Department Questioned On ESEA Guidance
Key congressional Democrats are complaining about the Department of Education's efforts to implement the No Child Left Behind Act. They accuse the agency of sending "confusing messages" and delaying the release of critical regulations and guidance for states and districts.
|View the accompanying chart, "Attitudes on No Child Left Behind Law."||
The Democrats also cite instances in which they believe the department has undermined "the letter" of the federal law.
"[T]he potential of the act has yet to be realized in large numbers of communities because of the failure to properly implement and fund the law," the 10 lawmakers wrote in a letter dated Jan. 8, the second anniversary of the law that is a reauthorization of the Elementary and Secondary Education Act.
In the detailed, six-page letter, the Democrats outline a host of concerns with the department's efforts. The department had not responded to a request for comment as of late last week.
The lawmakers express disappointment with what they call the department's delay in issuing regulations and guidance.
"Too often, states and school districts have been left without appropriate guidance," they write. "As a result, misinformation and speculation are rife in local school districts and are contributing to their reluctance to implement the act's provisions."
According to the lawmakers, the Education Department has provided "inadequate" technical assistance and information to states on plans for implementation and applications for funding.
They also charge that the department has sent "confusing messages ... about what revisions and changes to [state accountability] plans are deemed acceptable or unacceptable by the department, including revisions in adequate yearly progress, assessments, and the composition and size of subgroups under the law."
They urge the agency to adopt a formal process for amending state accountability plans. And they call for greater openness from the department.
"We also urge you to provide a more open exchange of information to the public, including the disclosure of details in implementation plans, applications, and policy letters," they write.
The Democrats point out instances in which they contend the department has undermined the letter of the law, such as the agency's implementation of requirements related to dropout rates and the guarantee of a "highly qualified" teacher in every classroom.
All nine Democrats on the Senate Health, Education, Labor, and Pensions Committee signed the letter, as did Rep. George Miller of California, the top Democrat on the House Education and the Workforce Committee.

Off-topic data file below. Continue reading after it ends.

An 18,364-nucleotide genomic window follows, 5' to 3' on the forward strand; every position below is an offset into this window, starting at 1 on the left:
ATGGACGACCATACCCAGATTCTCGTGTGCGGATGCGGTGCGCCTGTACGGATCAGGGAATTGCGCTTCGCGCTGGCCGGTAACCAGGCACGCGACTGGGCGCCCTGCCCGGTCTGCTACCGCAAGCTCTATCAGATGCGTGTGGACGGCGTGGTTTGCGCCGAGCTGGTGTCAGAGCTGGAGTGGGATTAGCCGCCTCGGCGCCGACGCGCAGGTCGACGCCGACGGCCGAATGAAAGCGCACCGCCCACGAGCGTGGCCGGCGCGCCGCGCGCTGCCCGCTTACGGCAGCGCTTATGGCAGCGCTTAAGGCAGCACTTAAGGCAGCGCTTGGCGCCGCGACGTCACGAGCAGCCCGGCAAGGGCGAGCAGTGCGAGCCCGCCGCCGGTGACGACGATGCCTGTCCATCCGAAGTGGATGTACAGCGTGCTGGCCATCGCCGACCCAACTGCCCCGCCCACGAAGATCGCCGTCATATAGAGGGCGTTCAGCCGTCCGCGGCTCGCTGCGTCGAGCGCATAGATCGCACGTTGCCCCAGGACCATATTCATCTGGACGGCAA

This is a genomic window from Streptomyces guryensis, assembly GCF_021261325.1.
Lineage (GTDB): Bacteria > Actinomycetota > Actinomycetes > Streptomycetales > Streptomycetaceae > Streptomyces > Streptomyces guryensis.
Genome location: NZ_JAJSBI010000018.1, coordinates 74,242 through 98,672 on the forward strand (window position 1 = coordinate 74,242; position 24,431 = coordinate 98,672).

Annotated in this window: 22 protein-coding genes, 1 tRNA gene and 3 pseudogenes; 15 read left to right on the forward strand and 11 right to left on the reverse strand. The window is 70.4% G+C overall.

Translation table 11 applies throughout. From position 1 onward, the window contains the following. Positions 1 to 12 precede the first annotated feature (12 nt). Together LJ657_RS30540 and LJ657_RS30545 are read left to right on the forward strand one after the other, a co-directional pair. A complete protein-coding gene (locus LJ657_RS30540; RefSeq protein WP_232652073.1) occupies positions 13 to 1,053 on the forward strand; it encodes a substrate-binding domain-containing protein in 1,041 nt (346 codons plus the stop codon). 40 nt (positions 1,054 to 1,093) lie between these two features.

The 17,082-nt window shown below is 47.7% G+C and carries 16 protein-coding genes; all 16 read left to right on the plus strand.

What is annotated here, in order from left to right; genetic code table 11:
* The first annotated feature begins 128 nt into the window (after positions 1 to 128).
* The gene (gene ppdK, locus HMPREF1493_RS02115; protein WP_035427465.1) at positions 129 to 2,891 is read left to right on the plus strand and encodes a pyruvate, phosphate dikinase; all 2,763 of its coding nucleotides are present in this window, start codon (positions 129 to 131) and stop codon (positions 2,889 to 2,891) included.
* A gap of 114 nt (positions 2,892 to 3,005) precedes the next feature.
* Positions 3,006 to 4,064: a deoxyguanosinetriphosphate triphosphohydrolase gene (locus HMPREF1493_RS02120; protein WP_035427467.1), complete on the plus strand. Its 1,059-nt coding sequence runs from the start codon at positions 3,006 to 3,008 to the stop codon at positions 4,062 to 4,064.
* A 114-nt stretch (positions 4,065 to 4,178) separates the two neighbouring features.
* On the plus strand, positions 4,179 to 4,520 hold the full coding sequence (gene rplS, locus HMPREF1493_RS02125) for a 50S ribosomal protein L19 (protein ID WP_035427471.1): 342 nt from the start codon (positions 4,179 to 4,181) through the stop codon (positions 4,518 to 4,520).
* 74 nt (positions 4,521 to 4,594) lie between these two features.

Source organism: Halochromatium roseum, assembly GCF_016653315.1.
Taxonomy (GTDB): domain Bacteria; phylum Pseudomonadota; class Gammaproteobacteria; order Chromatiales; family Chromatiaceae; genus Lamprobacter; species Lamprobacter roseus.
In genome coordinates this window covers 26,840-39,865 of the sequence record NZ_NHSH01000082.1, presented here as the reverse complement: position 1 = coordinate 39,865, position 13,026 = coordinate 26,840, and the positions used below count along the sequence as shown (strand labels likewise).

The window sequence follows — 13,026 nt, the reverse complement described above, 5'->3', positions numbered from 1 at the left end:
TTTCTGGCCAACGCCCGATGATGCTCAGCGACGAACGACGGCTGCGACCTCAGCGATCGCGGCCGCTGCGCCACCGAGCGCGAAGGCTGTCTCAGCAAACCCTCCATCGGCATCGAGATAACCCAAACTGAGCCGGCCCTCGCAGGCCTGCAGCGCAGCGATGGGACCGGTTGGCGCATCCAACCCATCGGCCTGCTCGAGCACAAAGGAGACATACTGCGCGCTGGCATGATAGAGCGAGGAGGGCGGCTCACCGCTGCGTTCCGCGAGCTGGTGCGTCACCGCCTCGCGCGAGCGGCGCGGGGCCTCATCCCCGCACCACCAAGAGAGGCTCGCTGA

A few of their points appear to echo concerns expressed in a letter the Washington-based Council of Chief State School Officers sent Dec. 30 to the White House.
The chiefs' letter suggests making more widely available guidance letters the department sends to individual states, and developing a formal process for amending state accountability plans under the No Child Left Behind law.
Last week, the Education Department issued a 10-page memo outlining the flexibility allowed in the No Child Left Behind Act.
"As evidenced by the diversity among the approved state accountability plans and state-consolidated applications, states have great flexibility in the design of their systems and implementation of particular No Child Left Behind provisions," the memo says. The department identifies a list of "almost 40 separate issues under the control and responsibility of state and local education agencies," such as standards and assessments.
The Education Department and congressional Republicans, meanwhile, have stepped up their defense against complaints that states have been shortchanged on federal aid to meet No Child Left Behind Act mandates ("Debate Flares Regarding Aid Given to States," this issue.)
New Poll on Law
In another development in the debate over the ambitious federal law, the National Education Association last week released a survey showing strong support for the law's accountability measures, but uncertainty about its effects.
The telephone survey of 1,005 registered voters took place on Jan. 4-7 and has a margin of error of 3.1 percentage points.
The survey found that 63 percent of respondents believe that the federal government should spend more on education. There was evidence of growing optimism about the public schools: Seventy-three percent of those surveyed said the schools were at least starting to improve, up 9 percentage points from a similar survey last year. Half the respondents had a positive view of schools this year, compared with just over one-third last year.
Despite support for federal involvement in education, 43 percent said they knew little or nothing about the law. Of those who had formed impressions of its impact, 37 percent viewed the effects as positive, and 21 percent as negative. The proportion of those with positive views increased to more than half after they heard a summary of the law.
On the other hand, of those who said they knew "a lot" about the act, 42 percent were positive before hearing the summary and just 36 percent after hearing it.
Acting Deputy Secretary of Education Eugene W. Hickok seized on the increase from last year in the percentage of those who said schools were "in good shape."
"[It] shows that something is new and different about education in America today," he said in a press release. "That something is the No Child Left Behind Act."
Vol. 23, Issue 19, Pages 26,29